My third appreciation is for my learning of the language Wolof. It has been indescribably hard. It is unlike any other language I have seen before, and the pronunciation is wildly different to English. I find myself speaking horrifically, butchering the language as if it was a piece of meat. If Wolof was the sun, it was like I was trying to catch a tan and got stuck with a sunburn. Once again, the process of learning is not easy. What makes this process so much more comfortable is how willing everyone is to teach me, to laugh along with me at my mistakes instead of reprimanding me for them. My family has told me the word for ‘sit’ about a thousand times and each time I ask what it means. ‘Naka lanuy waxee sit ci Wolof?’.There hasn’t been one instance where they have responded with anger, frustration or exhaustion at correcting my millionth mistake. They just laugh with me, remind me, listen to me and continue to correct my next million mistakes. If there is anywhere to learn a language, it is here. If you want to find a joyous and hilarious way to learn something new, I would urge you to come to Thies.
My fourth appreciation comes for the peace. The unity, the care for others. This lies at the core of most Senegalese families I have met. Little time is spent alone, there is always someone at your side. Just to be in another’s company brings joy and comfort. One is never without someone behind them, supporting them. The care for each other fosters a national attitude towards peace that is indescribable in any word other than beautiful. Nowhere is perfect of course, but I have seen another side of peace here, as a way of living, a way of being. My family told me the Christians that live in our community bring food to their Muslim neighbours each Easter, and the Muslims bring their Christian neighbours food each Muslim new year. They said they would never wish to convert their Christian neighbours. There is an attitude that goes beyond tolerance to reach contented acceptance, an embrace of those different. My family tells me that they like diversity, and meeting new people. As my host sister told me, there is no question; I am her sister now. Although at surface I look nothing like them, I am their sister. I thank them for their wishes of peace each day, taking me in as family and protecting me just like they would the rest of their family.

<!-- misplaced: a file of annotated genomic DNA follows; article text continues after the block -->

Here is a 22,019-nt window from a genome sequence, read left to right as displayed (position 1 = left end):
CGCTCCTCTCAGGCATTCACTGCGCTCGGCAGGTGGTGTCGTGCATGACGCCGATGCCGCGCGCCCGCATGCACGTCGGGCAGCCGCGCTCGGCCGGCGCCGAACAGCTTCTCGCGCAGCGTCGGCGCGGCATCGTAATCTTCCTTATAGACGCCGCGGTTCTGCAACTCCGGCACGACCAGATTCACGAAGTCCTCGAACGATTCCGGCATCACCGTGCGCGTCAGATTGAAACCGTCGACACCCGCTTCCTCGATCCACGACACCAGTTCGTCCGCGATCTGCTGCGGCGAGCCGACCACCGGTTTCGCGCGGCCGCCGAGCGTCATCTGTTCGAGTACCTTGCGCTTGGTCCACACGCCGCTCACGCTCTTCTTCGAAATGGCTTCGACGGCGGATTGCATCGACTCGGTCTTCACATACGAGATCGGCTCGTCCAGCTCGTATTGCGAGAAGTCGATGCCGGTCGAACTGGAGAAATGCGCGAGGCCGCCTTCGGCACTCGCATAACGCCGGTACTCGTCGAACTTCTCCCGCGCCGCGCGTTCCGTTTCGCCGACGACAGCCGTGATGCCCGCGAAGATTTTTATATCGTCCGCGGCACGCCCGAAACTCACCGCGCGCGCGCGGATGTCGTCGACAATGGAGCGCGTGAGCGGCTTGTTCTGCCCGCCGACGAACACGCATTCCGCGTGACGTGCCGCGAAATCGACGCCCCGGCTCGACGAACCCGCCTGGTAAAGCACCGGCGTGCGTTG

There is so much else to say but words can’t describe all. I have all fingers and toes crossed that I can speak Wolof in a mediocre manner soon. I hope the sweltering heat gives me a break soon. I hope I can continue to get my footing here, figure out how to get around a little better. I hope I can get to know my family better too. I hope I can figure out how to hand wash my laundry properly, and become a pro like my sister. I hope I can learn to make Ataya. I hope I can find a way to make the flies hate me, and stay away from me. I hope I keep finding these little things to appreciate, like the refreshing breeze of the rainstorm that brings relief from the heat and the sweet mango at the roadside.
More to come soon. Until next time and thanks for reading! 🙂